1. Face your own bias. 


Dr. Izzeldin tells a story about how he was convinced that an Israeli professor at Harvard was discriminating against him because he was Palestinian. But after meeting the professor one-on-one, “I realized [my concerns] were petty and insignificant” (106). Rather than letting his assumption fester, he confronted it.


Something I greatly respect about this man is that he refuses to see himself only as a victim or as totally innocent of the discrimination he opposes. He writes, “The Israelis were the enemy, but now we [Palestinians] had become enemies inside our own house too” (121). He challenges hate by confronting the conflict and bias in himself and his own community.


  1. Acknowledge the poisonous futility of hate. 


Dr. Izzeldin has several powerful statements that articulate this point:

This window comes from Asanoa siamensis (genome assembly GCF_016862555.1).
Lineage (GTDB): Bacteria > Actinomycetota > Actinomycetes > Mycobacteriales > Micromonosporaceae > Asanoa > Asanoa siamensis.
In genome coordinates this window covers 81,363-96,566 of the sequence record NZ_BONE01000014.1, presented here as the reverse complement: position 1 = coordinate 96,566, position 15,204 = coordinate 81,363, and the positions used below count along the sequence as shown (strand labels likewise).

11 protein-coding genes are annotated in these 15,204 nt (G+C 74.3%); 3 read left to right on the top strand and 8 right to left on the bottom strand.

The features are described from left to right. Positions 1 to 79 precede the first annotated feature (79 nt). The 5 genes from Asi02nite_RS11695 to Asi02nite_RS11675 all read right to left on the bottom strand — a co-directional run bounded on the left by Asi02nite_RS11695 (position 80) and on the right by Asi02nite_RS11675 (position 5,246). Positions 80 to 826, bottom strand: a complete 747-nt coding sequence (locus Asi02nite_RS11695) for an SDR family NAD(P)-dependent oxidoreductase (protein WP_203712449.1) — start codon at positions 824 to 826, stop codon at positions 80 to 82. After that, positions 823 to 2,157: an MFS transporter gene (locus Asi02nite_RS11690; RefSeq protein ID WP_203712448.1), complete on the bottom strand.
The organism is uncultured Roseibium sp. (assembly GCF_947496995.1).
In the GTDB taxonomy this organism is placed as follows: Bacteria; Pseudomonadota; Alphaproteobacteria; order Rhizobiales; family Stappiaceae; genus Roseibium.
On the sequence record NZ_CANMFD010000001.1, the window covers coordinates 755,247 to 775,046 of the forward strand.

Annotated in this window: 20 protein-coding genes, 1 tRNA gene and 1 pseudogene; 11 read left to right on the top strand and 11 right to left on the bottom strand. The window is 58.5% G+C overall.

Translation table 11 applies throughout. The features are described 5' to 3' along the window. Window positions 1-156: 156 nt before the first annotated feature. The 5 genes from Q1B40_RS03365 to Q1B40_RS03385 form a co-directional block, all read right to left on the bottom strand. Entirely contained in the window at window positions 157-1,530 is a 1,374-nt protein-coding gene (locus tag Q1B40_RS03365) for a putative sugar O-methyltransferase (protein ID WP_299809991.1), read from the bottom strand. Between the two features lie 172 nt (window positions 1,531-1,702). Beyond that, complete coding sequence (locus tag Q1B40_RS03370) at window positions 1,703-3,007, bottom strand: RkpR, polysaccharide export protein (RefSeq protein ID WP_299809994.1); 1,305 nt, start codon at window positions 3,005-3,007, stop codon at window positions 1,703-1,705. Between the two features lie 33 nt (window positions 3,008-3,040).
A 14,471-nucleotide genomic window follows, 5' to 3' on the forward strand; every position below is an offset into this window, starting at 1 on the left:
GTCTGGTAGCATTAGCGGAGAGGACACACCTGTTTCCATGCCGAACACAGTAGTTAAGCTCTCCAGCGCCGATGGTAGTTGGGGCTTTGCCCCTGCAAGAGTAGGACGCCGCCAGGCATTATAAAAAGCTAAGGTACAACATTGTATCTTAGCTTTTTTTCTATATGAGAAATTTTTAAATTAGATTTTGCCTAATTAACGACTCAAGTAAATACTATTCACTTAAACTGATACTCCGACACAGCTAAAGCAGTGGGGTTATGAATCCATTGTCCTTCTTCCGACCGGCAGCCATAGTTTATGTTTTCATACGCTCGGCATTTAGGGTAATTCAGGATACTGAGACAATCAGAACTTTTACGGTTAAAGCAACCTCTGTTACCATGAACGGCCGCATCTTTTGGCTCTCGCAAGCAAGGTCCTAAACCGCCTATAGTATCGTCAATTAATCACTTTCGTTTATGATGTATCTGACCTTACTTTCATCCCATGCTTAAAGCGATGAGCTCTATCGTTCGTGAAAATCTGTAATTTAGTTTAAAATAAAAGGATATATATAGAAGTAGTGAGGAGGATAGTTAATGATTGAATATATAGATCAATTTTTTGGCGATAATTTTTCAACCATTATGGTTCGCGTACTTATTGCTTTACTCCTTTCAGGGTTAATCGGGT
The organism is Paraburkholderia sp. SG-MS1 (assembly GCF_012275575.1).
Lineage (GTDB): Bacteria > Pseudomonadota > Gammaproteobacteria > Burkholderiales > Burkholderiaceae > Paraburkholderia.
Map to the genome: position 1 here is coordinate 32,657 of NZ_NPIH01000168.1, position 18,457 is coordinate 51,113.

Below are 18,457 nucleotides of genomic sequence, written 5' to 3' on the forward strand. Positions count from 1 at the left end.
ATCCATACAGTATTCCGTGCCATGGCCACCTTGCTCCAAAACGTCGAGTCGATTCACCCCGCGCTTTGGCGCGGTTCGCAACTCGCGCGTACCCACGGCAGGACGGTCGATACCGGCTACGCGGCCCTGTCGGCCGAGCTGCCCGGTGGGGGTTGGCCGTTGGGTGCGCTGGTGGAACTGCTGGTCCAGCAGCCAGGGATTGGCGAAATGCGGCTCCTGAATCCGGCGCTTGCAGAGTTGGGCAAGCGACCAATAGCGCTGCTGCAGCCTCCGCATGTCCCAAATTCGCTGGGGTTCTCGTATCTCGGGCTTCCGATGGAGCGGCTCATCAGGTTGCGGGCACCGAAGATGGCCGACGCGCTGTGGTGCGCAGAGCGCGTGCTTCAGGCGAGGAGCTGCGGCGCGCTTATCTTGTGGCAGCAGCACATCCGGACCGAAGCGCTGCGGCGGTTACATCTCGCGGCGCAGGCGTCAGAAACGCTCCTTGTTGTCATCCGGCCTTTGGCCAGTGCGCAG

“I maintain that revenge and counter-revenge are suicidal, that mutual respect, equality, and coexistence are the only reasonable way forward” (7-8).


“Hatred eats at your soul and takes opportunities away from you. It’s like consuming poison” (122).


“We use hatred and blame to avoid the reality that eventually we need to come together. As for the solder who shelled my house, I believe that in his conscience he has already punished himself, that he is asking himself, ‘What have I done?’ Even if he doesn’t think that now, tomorrow he will be a father. He will suffer for his actions when he sees how precious is the life of his child. To those who seek retaliation, I say, even if I got revenge on all the Israeli people, would it bring my daughters back? Hatred is an illness. It prevents healing and peace” (188).